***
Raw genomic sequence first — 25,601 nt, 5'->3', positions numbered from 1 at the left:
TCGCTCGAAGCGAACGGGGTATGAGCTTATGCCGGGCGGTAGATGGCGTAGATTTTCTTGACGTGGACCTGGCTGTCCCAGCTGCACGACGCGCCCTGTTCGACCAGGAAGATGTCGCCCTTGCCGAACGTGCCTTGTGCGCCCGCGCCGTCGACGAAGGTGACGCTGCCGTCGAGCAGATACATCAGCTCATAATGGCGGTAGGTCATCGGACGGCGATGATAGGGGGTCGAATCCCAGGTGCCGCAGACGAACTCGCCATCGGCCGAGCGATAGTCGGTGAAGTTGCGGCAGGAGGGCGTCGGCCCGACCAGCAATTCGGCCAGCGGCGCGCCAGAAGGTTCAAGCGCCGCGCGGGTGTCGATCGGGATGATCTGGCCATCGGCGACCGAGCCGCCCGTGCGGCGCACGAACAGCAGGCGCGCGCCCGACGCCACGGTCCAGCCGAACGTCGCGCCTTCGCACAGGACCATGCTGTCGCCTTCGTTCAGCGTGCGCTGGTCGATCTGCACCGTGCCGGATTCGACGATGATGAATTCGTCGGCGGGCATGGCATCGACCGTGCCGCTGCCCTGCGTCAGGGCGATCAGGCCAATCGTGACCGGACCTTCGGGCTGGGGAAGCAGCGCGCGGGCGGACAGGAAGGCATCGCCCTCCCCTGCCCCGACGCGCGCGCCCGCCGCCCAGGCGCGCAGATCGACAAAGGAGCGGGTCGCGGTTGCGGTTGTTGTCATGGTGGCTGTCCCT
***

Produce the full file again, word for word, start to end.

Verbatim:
Raw genomic sequence first — 25,601 nt, 5'->3', positions numbered from 1 at the left:
TCGCTCGAAGCGAACGGGGTATGAGCTTATGCCGGGCGGTAGATGGCGTAGATTTTCTTGACGTGGACCTGGCTGTCCCAGCTGCACGACGCGCCCTGTTCGACCAGGAAGATGTCGCCCTTGCCGAACGTGCCTTGTGCGCCCGCGCCGTCGACGAAGGTGACGCTGCCGTCGAGCAGATACATCAGCTCATAATGGCGGTAGGTCATCGGACGGCGATGATAGGGGGTCGAATCCCAGGTGCCGCAGACGAACTCGCCATCGGCCGAGCGATAGTCGGTGAAGTTGCGGCAGGAGGGCGTCGGCCCGACCAGCAATTCGGCCAGCGGCGCGCCAGAAGGTTCAAGCGCCGCGCGGGTGTCGATCGGGATGATCTGGCCATCGGCGACCGAGCCGCCCGTGCGGCGCACGAACAGCAGGCGCGCGCCCGACGCCACGGTCCAGCCGAACGTCGCGCCTTCGCACAGGACCATGCTGTCGCCTTCGTTCAGCGTGCGCTGGTCGATCTGCACCGTGCCGGATTCGACGATGATGAATTCGTCGGCGGGCATGGCATCGACCGTGCCGCTGCCCTGCGTCAGGGCGATCAGGCCAATCGTGACCGGACCTTCGGGCTGGGGAAGCAGCGCGCGGGCGGACAGGAAGGCATCGCCCTCCCCTGCCCCGACGCGCGCGCCCGCCGCCCAGGCGCGCAGATCGACAAAGGAGCGGGTCGCGGTTGCGGTTGTTGTCATGGTGGCTGTCCCT